A two-dimensional numerical solution of the heat conductivity equation is applied to five long-run profiles crossing all the major tectonic provinces of Central and Eastern Europe. The relations between surface heat flow, Moho heat flow, thermal conductivity and heat production are described by a linear algebraic system. The results of explosion seismology are used to define individual crustal blocks of specific seismic velocities. An experimental relationship between seismic velocity and radiogenic heat production is applied and the heat production exponentially decreases with depth in each block. Thermal conductivity is temperature dependent. Low crustal temperatures are typical of the Precambrian East European Platform (Moho temperature 350-500°C) with a clear minimum beneath the Ukrainian shield. Moho temperatures increase slightly beneath Variscan units (500-600°C) and attain 600-800°C in the Alpine realm. The highest temperatures may exist beneath hyperthermal basins, such as the Pannonian Basin (over 800°C). The results clearly confirm the possible existence of the astenosphere at depths as shallow as 60 km in the areas of very high heat flow. The regional variations of the Moho heat flow may range from 15-20 to 40-50 mW.m-2.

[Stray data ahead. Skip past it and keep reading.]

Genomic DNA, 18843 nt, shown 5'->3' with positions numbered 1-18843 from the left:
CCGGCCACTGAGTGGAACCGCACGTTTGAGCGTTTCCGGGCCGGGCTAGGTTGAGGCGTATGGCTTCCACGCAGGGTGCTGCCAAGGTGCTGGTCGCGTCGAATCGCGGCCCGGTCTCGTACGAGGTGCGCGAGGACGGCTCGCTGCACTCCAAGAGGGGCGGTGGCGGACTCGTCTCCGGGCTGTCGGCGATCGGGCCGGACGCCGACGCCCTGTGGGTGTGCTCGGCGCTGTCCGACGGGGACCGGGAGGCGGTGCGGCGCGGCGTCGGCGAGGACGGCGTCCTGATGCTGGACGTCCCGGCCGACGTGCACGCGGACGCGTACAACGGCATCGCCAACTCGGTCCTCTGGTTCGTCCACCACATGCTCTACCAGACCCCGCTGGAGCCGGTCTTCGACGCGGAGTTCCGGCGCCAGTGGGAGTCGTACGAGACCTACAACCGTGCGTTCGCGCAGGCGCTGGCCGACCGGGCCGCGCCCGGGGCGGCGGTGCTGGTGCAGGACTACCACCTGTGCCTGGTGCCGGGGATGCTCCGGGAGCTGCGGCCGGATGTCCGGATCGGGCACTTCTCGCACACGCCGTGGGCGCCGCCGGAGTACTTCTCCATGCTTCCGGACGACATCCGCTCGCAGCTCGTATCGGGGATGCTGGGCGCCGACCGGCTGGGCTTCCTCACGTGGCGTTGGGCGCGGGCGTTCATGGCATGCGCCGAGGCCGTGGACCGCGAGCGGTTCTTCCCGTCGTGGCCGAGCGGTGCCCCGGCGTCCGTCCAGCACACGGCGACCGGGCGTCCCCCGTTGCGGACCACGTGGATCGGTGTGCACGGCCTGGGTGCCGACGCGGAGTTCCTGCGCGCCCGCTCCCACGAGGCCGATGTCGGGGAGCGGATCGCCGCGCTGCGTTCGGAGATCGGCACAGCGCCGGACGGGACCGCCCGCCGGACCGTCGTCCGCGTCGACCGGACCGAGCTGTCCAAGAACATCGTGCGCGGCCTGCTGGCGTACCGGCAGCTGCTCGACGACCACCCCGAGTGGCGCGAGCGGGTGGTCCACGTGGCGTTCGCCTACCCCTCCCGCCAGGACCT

ASJC Scopus subject areas
- Earth-Surface Processes